The filmmakers (Hélène Cattet, Bruno Forzani) deliver the goods in this homage to giallo slashers of the ‘70s. Included are some haunted house and psychosexual dreamscape luciferean romances, as we plod through a film virtually bereft of dialogue, something that deeply pleases anybody sick to death of pathetic attempts at dialog by genre writers unfit to write book reports on A Confederacy of Dunces. The vibrant colors are a given, with their objective in mind. The insanely beautiful framing and detailed shots are painful to sit through because of their presence in a mere stabby mcvagina movie. Nevertheless, what more praise can I give this film than it raises all the wrong passions in me, just like it aspires to do.
A highly amusing byproduct of this film is the Scary Movie series, in two respects. For one, at least the very first Scary Movie served as a hilarious send-up of Scream and similar late 90’s slasher revivals. But furthermore, the redundancy of Scary Movie is made clear in how they’re parodying a pastiche. Scream was a fine enough self-reference on the slasher pic, it didn’t necessarily need a Budweiser commercial spoof. Wes Craven is at home with horror/thrillers, and this might as well be his magnum opus in that regard. In otherwise underwhelming careers, the cast here works out splendidly for their archetypal roles. Finding people who haven’t seen this movie is a pure delight, because its relation to middle class suburban American households, enjoying a film on a dark Friday night, works out to keep you on the edge of your seat, regardless of how many shotguns you have on your gun rack.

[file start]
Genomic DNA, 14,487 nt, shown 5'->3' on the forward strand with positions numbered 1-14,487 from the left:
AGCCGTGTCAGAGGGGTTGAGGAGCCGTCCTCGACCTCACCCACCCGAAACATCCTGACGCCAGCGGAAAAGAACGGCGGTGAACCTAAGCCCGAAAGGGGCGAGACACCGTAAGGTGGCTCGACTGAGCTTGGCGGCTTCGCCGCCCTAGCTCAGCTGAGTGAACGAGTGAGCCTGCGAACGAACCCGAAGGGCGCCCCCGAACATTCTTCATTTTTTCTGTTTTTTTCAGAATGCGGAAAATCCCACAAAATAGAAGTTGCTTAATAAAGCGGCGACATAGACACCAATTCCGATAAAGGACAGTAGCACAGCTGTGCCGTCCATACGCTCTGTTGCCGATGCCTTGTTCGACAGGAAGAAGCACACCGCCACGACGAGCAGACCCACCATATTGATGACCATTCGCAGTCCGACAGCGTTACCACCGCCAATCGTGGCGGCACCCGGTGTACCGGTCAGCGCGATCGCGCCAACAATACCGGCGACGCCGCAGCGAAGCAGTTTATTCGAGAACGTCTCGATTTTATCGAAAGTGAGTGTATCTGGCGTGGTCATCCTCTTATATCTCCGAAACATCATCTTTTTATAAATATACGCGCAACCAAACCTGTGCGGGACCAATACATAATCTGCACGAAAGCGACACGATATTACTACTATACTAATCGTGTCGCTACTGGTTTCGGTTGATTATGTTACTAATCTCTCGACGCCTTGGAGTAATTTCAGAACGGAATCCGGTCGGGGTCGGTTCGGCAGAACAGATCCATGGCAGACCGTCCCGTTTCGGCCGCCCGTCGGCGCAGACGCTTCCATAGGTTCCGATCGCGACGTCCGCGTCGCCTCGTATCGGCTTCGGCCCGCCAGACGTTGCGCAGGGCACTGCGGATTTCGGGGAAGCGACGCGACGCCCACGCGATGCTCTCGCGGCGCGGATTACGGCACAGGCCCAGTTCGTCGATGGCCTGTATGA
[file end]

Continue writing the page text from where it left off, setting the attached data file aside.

Shaun of the Dead
The Zombie film has largely met all of its creative cult-de-sacs by the time ‘Shaun’ came out. It had tried out goofy camp, darker and more evil re-makes, and even a complacent return to pre-Matheson Zombies that sleepwalked through the kitchen for orange juice. A triple-punch of 28 Days Later, the Dawn remake, and Shaun of the Dead returned to life in a revenant dance the latest generation of Zombie fanatics, whose fantasies are spilled out into Left 4 Dead, comic books and the ever intriguing “what if” scenarios. Shaun held itself above the others by being conscious of the Zombie clichés and having fun with them, but it also struck new territory because it explored the adventures of the 21st century inept beta male.
Evil Dead II